The fifth component is
“social presentation: style of dress, face-painting, perfume, jewelry, hairstyles, and the various accessories that people carry or wear to announce their social status and style to the world.”
(This component – otherwise known as personal style – is my favorite. I am fascinated with it.)
And the sixth and last component is
“sexuality itself: sexual competence, energy, erotic imagination, playfulness, and everything else that makes for a sexually satisfying partner.”
All six elements combine into someone’s “erotic capital”: a mix of aesthetic, visual, physical, social and sexual attractiveness to other members of your society in all social contexts. It includes skills that can be learned and aspects of your personality that can be cultivated, like intelligence and joie de vivre. If you lack in certain areas, you can actively develop other areas to compensate.
As Diana Vreeland once put it, “You don’t have to be beautiful to be wildly attractive.”
I am fascinated by the great courtesans and seductresses of history. Ellen T White refers to them as “sirens” who are “irresistible.” Not to everybody, necessarily. Certainly not each person every time. “But a Siren’s batting average is very high.” And in books like Katie Hickman’s COURTESANS or Eleanor Herman’s SEX WITH KINGS or White’s own SIMPLY IRRESISTIBLE, a theme that emerges over and over is that true Sirens set themselves apart and make the world take notice through the force of their personalities. They are defined not by physical beauty – in some cases they were actually rather plain – but by “unshakeable confidence.”
“Be she a kook, character, sexpot, intellectual, muse, mother, or moll, the Siren lives large. Each embraces life in her own way and is determined to live it as thoroughly as possible.”
White also says:
“In fact, let me go out on a limb here: being physically exceptional can sometimes be a deterrent to becoming a world-class Siren…Being beautiful is too easy. Everyone naturally gravitates toward beautiful people; consequently, beautiful people are rarely forced to spend any time or thought on becoming magnetic people or in calculating how to get what they want.”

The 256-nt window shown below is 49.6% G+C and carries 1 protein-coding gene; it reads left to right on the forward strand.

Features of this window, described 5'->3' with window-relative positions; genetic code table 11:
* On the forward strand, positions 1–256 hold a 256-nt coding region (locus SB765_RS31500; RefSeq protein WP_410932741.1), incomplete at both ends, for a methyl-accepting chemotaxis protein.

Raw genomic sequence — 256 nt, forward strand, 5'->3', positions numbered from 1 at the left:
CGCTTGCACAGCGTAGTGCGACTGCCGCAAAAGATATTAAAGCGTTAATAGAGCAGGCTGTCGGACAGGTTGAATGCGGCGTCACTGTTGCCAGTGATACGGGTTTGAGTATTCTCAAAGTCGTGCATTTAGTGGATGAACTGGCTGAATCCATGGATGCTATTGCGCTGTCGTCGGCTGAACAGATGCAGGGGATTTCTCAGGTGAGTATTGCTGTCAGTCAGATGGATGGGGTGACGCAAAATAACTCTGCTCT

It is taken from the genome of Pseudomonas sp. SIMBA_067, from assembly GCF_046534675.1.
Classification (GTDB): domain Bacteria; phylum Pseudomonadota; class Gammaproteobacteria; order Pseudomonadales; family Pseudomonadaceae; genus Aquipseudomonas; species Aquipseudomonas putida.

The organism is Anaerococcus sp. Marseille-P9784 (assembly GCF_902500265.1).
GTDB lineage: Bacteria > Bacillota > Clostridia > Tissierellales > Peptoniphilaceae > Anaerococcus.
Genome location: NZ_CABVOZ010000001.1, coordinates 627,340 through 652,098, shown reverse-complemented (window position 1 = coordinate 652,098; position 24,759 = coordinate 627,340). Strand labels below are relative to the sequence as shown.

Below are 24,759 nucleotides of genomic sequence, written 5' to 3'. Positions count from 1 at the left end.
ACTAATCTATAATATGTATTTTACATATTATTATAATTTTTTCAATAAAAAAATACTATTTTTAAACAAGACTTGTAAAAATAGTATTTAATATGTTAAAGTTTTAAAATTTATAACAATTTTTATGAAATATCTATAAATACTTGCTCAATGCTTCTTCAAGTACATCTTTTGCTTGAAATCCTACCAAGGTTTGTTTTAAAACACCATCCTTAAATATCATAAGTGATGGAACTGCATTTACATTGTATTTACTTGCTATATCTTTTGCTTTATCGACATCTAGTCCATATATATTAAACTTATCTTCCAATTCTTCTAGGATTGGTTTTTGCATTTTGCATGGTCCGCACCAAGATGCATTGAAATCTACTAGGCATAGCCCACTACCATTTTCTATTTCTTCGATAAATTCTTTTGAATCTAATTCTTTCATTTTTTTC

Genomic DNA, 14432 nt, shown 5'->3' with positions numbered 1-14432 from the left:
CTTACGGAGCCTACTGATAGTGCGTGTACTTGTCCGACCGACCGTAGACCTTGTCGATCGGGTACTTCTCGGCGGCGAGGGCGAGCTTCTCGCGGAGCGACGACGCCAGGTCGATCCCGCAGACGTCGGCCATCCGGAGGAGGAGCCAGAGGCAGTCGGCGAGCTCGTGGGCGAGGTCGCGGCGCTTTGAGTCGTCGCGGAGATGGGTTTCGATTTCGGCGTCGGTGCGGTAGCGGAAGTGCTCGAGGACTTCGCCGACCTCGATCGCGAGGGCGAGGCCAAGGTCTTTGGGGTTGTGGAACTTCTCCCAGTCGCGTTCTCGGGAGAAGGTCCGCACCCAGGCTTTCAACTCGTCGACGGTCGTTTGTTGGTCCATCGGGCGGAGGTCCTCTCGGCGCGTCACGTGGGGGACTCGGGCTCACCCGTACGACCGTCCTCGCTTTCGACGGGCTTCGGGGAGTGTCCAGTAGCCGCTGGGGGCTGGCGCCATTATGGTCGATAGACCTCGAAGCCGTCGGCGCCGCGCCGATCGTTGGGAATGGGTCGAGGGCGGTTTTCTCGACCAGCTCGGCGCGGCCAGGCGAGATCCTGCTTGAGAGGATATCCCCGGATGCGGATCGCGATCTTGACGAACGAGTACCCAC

(This reminds me of an incident at a black-tie fundraiser when an acquaintance of Adrien Grenier told me, rightly or wrongly, that “Adrien has no game.” I retorted, “Adrien Grenier doesn’t need any game.” “So if he ever does,” my friend said, “he’s in trouble.”)
Cleopatra, for example, knew the power of spectacle. She also knew exactly whom she wanted to impress. She smuggled herself into a heavily guarded palace and dazzled the great military strategist Julius Caesar; she sailed up the river Cydnus in a pimped-out barge, dressed as Aphrodite, reclining under a canopy of gold cloth while boys dressed as Cupids cooled her with fans, and dazzled the hedonistic and sensualist Mark Antony.
Cleopatra is not reported to have been particularly beautiful.
She was just badass.
White breaks the “siren” down into five archetypes: the Goddess, the Sex Kitten, the Companion, the Competitor, and the Mother.
(The funny thing was, even skimming the descriptions, I could recognize several of my female friends.)
Instead of traipsing off to the plastic surgeon for a new nose, women should, according to White, recognize which of the archetypes predominantly represents their own personality and play up the strengths and advantages: in other words, to become more of what they already are.
There is so much more to life than being desirable. Then again, we are biologically wired to want the kind of attention that just might deepen into love: so we can band together against the world with all its pitfalls and predators; so we can survive, thrive, and procreate (or not).
“What scares me,” Demi Moore told Harper’s Bazaar magazine, “is that I’m going to ultimately find out at the end of my life that I’m really not loveable, that I’m not worthy of being loved. That there’s something fundamentally wrong with me.”
When she collapsed in a Beverly Hills bungalow, according to People’s assistant managing editor Kate Coyne, she “was so frail and gaunt that some of the paramedics who arrived actually thought that she was a cancer patient who was in the final stages of treatment.”
I saw Demi and Ashton Kutchner at Chateau Marmont once, years ago, and what surprised me was how small she was: this quietly lovely woman with long dark hair who seemed to disappear into Ashton’s larger broader presence.
This is a woman who was the highest paid actress in Hollywood. Married to movie stars. Known for her beauty and fabulous body and seemingly unending youth. If life for women is a beauty race – and so many people will tell you that it is – Demi Moore won, and won big.
How did we get to a place where being intensely desirable went from living large and having game and embracing life with unshakeable confidence, to being mistaken for a cancer patient?
How can we get someplace else?